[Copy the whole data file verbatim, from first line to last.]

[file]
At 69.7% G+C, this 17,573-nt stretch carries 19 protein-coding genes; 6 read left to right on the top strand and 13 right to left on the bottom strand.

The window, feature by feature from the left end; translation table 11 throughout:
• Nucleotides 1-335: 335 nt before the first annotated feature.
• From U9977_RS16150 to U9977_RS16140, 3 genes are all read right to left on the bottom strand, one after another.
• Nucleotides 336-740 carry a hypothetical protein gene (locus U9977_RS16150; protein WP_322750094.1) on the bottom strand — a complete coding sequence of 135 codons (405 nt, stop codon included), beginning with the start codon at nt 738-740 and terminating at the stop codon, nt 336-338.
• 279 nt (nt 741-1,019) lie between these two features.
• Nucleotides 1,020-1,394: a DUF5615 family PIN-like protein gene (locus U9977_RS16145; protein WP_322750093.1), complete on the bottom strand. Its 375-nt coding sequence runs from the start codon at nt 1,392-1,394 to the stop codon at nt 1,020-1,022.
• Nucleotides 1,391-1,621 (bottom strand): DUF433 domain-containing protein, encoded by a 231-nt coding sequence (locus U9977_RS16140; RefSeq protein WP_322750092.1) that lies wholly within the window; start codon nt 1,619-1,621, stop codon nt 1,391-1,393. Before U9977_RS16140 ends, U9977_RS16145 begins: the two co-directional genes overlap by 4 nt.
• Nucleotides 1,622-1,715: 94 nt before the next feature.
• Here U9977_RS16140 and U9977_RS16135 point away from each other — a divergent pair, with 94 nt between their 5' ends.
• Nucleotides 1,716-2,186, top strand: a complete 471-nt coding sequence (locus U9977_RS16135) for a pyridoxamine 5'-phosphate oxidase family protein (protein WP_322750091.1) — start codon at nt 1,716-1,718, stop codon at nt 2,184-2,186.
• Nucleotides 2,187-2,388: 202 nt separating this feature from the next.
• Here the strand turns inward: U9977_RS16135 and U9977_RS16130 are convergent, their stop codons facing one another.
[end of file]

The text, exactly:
At 69.7% G+C, this 17,573-nt stretch carries 19 protein-coding genes; 6 read left to right on the top strand and 13 right to left on the bottom strand.

The window, feature by feature from the left end; translation table 11 throughout:
• Nucleotides 1-335: 335 nt before the first annotated feature.
• From U9977_RS16150 to U9977_RS16140, 3 genes are all read right to left on the bottom strand, one after another.
• Nucleotides 336-740 carry a hypothetical protein gene (locus U9977_RS16150; protein WP_322750094.1) on the bottom strand — a complete coding sequence of 135 codons (405 nt, stop codon included), beginning with the start codon at nt 738-740 and terminating at the stop codon, nt 336-338.
• 279 nt (nt 741-1,019) lie between these two features.
• Nucleotides 1,020-1,394: a DUF5615 family PIN-like protein gene (locus U9977_RS16145; protein WP_322750093.1), complete on the bottom strand. Its 375-nt coding sequence runs from the start codon at nt 1,392-1,394 to the stop codon at nt 1,020-1,022.
• Nucleotides 1,391-1,621 (bottom strand): DUF433 domain-containing protein, encoded by a 231-nt coding sequence (locus U9977_RS16140; RefSeq protein WP_322750092.1) that lies wholly within the window; start codon nt 1,619-1,621, stop codon nt 1,391-1,393. Before U9977_RS16140 ends, U9977_RS16145 begins: the two co-directional genes overlap by 4 nt.
• Nucleotides 1,622-1,715: 94 nt before the next feature.
• Here U9977_RS16140 and U9977_RS16135 point away from each other — a divergent pair, with 94 nt between their 5' ends.
• Nucleotides 1,716-2,186, top strand: a complete 471-nt coding sequence (locus U9977_RS16135) for a pyridoxamine 5'-phosphate oxidase family protein (protein WP_322750091.1) — start codon at nt 1,716-1,718, stop codon at nt 2,184-2,186.
• Nucleotides 2,187-2,388: 202 nt separating this feature from the next.
• Here the strand turns inward: U9977_RS16135 and U9977_RS16130 are convergent, their stop codons facing one another.